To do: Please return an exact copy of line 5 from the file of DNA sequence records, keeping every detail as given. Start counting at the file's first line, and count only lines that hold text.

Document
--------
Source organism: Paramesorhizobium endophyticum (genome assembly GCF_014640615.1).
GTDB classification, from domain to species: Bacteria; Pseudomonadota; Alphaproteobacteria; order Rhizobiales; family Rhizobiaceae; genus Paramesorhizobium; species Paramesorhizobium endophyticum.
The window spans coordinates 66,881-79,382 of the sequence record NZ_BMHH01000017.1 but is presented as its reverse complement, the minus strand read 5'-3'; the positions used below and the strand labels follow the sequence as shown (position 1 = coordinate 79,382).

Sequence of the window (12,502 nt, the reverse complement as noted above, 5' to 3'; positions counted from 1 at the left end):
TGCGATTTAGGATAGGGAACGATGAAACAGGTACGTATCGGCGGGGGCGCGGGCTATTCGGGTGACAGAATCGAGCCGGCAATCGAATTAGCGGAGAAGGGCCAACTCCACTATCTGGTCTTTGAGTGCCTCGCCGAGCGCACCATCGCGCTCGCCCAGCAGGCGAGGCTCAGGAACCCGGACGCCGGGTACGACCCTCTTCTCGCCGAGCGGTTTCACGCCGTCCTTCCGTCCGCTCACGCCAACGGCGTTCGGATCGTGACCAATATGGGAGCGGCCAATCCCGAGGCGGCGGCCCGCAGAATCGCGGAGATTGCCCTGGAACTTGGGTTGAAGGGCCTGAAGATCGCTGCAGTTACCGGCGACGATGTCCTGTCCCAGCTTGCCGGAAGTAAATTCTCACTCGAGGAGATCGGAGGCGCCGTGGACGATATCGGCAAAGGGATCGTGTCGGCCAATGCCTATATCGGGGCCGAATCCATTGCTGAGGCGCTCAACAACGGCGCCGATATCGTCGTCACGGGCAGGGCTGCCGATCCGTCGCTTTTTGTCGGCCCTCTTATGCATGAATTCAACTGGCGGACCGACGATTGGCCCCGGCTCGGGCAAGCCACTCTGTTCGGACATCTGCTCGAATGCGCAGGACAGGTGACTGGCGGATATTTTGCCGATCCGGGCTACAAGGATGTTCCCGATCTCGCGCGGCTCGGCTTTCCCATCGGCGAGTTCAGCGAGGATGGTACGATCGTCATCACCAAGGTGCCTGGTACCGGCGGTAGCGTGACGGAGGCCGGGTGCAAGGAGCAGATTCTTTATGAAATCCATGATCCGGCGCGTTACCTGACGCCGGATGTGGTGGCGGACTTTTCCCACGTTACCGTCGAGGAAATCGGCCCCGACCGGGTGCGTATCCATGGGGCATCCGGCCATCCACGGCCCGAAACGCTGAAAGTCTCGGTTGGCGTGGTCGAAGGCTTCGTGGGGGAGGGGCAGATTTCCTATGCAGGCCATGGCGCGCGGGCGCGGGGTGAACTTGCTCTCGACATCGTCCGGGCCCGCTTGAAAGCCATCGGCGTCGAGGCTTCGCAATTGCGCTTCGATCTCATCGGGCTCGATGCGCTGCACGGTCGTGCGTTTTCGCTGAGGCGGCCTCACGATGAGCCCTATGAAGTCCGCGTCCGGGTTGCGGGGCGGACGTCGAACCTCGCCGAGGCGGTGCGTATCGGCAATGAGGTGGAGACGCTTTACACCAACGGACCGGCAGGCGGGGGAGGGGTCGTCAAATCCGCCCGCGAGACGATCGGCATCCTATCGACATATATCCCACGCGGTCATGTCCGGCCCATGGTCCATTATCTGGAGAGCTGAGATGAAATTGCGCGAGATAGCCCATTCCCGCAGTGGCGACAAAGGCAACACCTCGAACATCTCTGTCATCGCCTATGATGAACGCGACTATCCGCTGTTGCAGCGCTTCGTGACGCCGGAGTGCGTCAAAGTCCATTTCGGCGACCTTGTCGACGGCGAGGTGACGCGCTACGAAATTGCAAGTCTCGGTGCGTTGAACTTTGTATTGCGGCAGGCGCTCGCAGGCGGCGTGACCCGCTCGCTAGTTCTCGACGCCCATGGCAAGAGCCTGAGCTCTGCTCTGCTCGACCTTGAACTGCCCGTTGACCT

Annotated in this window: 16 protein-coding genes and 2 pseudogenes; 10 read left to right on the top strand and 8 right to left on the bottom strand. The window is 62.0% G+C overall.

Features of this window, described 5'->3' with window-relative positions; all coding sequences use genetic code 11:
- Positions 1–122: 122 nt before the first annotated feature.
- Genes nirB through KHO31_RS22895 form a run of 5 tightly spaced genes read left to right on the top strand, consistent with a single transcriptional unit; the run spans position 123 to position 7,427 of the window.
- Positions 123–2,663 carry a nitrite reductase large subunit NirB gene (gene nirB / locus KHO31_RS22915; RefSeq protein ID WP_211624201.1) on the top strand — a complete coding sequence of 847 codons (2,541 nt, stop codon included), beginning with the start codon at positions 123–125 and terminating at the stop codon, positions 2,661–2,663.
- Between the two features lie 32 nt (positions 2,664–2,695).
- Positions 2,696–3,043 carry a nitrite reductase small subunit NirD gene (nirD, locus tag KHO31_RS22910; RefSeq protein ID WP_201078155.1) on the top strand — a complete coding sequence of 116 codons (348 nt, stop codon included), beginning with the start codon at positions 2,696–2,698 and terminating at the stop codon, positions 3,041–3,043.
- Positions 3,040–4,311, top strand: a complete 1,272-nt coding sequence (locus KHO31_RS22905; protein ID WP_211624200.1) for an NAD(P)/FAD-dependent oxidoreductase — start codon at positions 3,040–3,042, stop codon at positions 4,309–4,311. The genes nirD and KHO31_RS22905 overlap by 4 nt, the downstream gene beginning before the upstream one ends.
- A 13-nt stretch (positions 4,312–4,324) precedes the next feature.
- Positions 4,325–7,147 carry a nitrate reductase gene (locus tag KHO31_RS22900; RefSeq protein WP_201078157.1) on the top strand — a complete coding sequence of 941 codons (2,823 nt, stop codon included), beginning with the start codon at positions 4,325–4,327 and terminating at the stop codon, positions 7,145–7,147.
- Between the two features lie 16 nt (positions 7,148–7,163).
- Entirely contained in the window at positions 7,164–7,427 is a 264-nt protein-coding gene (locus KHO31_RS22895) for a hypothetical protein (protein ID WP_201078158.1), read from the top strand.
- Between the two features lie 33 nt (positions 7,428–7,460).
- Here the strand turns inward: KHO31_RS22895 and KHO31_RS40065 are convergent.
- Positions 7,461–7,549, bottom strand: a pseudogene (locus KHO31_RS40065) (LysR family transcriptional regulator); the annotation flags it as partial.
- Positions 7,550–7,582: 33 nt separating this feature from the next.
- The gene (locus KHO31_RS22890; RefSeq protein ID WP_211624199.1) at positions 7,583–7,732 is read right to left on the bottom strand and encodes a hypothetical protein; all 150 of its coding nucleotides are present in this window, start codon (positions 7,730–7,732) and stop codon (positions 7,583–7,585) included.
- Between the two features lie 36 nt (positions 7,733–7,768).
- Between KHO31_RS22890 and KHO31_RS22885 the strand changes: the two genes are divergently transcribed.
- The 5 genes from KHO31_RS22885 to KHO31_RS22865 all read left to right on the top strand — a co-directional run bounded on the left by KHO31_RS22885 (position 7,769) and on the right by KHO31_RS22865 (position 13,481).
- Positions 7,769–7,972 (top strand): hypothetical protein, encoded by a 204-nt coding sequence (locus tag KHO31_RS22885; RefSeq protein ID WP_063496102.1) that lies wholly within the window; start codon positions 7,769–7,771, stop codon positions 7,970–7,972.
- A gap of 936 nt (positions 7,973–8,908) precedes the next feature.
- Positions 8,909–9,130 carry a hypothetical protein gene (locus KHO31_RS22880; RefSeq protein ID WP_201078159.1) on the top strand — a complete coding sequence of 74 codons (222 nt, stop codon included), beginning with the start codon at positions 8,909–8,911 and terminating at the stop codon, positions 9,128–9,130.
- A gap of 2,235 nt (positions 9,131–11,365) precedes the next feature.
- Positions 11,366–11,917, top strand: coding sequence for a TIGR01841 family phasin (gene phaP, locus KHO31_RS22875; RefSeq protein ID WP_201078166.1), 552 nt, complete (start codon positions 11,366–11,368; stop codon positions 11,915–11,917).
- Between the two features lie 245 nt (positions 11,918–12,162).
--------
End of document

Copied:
TGCGATTTAGGATAGGGAACGATGAAACAGGTACGTATCGGCGGGGGCGCGGGCTATTCGGGTGACAGAATCGAGCCGGCAATCGAATTAGCGGAGAAGGGCCAACTCCACTATCTGGTCTTTGAGTGCCTCGCCGAGCGCACCATCGCGCTCGCCCAGCAGGCGAGGCTCAGGAACCCGGACGCCGGGTACGACCCTCTTCTCGCCGAGCGGTTTCACGCCGTCCTTCCGTCCGCTCACGCCAACGGCGTTCGGATCGTGACCAATATGGGAGCGGCCAATCCCGAGGCGGCGGCCCGCAGAATCGCGGAGATTGCCCTGGAACTTGGGTTGAAGGGCCTGAAGATCGCTGCAGTTACCGGCGACGATGTCCTGTCCCAGCTTGCCGGAAGTAAATTCTCACTCGAGGAGATCGGAGGCGCCGTGGACGATATCGGCAAAGGGATCGTGTCGGCCAATGCCTATATCGGGGCCGAATCCATTGCTGAGGCGCTCAACAACGGCGCCGATATCGTCGTCACGGGCAGGGCTGCCGATCCGTCGCTTTTTGTCGGCCCTCTTATGCATGAATTCAACTGGCGGACCGACGATTGGCCCCGGCTCGGGCAAGCCACTCTGTTCGGACATCTGCTCGAATGCGCAGGACAGGTGACTGGCGGATATTTTGCCGATCCGGGCTACAAGGATGTTCCCGATCTCGCGCGGCTCGGCTTTCCCATCGGCGAGTTCAGCGAGGATGGTACGATCGTCATCACCAAGGTGCCTGGTACCGGCGGTAGCGTGACGGAGGCCGGGTGCAAGGAGCAGATTCTTTATGAAATCCATGATCCGGCGCGTTACCTGACGCCGGATGTGGTGGCGGACTTTTCCCACGTTACCGTCGAGGAAATCGGCCCCGACCGGGTGCGTATCCATGGGGCATCCGGCCATCCACGGCCCGAAACGCTGAAAGTCTCGGTTGGCGTGGTCGAAGGCTTCGTGGGGGAGGGGCAGATTTCCTATGCAGGCCATGGCGCGCGGGCGCGGGGTGAACTTGCTCTCGACATCGTCCGGGCCCGCTTGAAAGCCATCGGCGTCGAGGCTTCGCAATTGCGCTTCGATCTCATCGGGCTCGATGCGCTGCACGGTCGTGCGTTTTCGCTGAGGCGGCCTCACGATGAGCCCTATGAAGTCCGCGTCCGGGTTGCGGGGCGGACGTCGAACCTCGCCGAGGCGGTGCGTATCGGCAATGAGGTGGAGACGCTTTACACCAACGGACCGGCAGGCGGGGGAGGGGTCGTCAAATCCGCCCGCGAGACGATCGGCATCCTATCGACATATATCCCACGCGGTCATGTCCGGCCCATGGTCCATTATCTGGAGAGCTGAGATGAAATTGCGCGAGATAGCCCATTCCCGCAGTGGCGACAAAGGCAACACCTCGAACATCTCTGTCATCGCCTATGATGAACGCGACTATCCGCTGTTGCAGCGCTTCGTGACGCCGGAGTGCGTCAAAGTCCATTTCGGCGACCTTGTCGACGGCGAGGTGACGCGCTACGAAATTGCAAGTCTCGGTGCGTTGAACTTTGTATTGCGGCAGGCGCTCGCAGGCGGCGTGACCCGCTCGCTAGTTCTCGACGCCCATGGCAAGAGCCTGAGCTCTGCTCTGCTCGACCTTGAACTGCCCGTTGACCT